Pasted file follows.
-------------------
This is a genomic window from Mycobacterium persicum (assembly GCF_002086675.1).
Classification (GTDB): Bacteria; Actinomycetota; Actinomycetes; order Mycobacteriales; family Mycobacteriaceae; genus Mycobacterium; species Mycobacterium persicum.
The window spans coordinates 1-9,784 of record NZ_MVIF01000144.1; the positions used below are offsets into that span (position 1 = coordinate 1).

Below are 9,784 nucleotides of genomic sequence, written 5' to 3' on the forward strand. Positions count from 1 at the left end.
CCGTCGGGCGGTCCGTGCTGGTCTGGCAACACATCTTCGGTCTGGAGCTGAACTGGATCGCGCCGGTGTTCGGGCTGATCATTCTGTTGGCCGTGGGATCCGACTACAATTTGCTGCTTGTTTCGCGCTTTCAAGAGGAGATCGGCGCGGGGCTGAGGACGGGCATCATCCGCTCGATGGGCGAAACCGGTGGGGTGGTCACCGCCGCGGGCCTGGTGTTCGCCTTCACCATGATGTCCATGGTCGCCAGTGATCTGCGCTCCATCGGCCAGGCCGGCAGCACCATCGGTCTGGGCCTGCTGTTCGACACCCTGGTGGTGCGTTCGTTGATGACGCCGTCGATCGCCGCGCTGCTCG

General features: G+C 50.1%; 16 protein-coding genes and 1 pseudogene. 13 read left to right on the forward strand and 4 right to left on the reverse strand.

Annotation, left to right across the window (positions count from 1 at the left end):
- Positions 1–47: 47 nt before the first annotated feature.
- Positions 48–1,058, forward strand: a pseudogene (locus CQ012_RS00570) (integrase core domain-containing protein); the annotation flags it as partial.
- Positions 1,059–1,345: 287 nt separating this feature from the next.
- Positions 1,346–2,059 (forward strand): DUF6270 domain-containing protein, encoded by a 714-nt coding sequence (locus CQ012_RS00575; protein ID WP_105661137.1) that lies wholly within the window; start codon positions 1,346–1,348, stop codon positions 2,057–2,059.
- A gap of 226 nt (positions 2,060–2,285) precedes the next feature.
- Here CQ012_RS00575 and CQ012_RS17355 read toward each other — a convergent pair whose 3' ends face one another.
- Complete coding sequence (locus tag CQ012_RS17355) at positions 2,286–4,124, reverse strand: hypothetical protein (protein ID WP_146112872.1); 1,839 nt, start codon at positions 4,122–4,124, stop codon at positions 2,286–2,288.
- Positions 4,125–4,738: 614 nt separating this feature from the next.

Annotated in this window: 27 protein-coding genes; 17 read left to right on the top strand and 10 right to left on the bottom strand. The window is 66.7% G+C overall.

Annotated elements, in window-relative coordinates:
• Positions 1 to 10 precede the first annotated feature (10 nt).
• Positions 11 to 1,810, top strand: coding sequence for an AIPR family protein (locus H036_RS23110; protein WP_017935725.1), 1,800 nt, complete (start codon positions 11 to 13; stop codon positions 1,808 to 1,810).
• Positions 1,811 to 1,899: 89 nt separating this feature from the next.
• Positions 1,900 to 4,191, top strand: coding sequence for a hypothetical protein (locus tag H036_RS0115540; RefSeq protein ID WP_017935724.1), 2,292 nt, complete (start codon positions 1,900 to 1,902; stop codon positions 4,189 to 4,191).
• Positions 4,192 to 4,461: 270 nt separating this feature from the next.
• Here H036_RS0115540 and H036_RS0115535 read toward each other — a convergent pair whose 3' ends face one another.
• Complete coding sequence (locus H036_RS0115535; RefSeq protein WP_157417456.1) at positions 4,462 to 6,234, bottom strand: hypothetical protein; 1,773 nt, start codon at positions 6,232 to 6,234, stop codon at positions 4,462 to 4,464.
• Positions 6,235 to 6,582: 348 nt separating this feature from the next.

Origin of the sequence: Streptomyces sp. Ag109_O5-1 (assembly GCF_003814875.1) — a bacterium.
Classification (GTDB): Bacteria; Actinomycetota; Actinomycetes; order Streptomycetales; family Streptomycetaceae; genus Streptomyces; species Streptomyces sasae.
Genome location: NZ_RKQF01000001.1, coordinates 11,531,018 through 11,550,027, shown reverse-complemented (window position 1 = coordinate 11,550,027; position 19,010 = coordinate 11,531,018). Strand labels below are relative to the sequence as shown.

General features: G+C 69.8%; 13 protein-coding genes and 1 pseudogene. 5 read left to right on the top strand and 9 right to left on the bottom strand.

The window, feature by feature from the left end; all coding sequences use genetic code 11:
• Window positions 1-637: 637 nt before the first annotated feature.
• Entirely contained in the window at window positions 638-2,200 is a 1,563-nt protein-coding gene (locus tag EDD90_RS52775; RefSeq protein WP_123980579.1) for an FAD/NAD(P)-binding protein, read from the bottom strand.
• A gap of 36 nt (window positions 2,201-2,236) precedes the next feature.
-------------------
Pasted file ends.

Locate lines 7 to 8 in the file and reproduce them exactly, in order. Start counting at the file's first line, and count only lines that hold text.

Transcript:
Annotation, left to right across the window (positions count from 1 at the left end):
- Positions 1–47: 47 nt before the first annotated feature.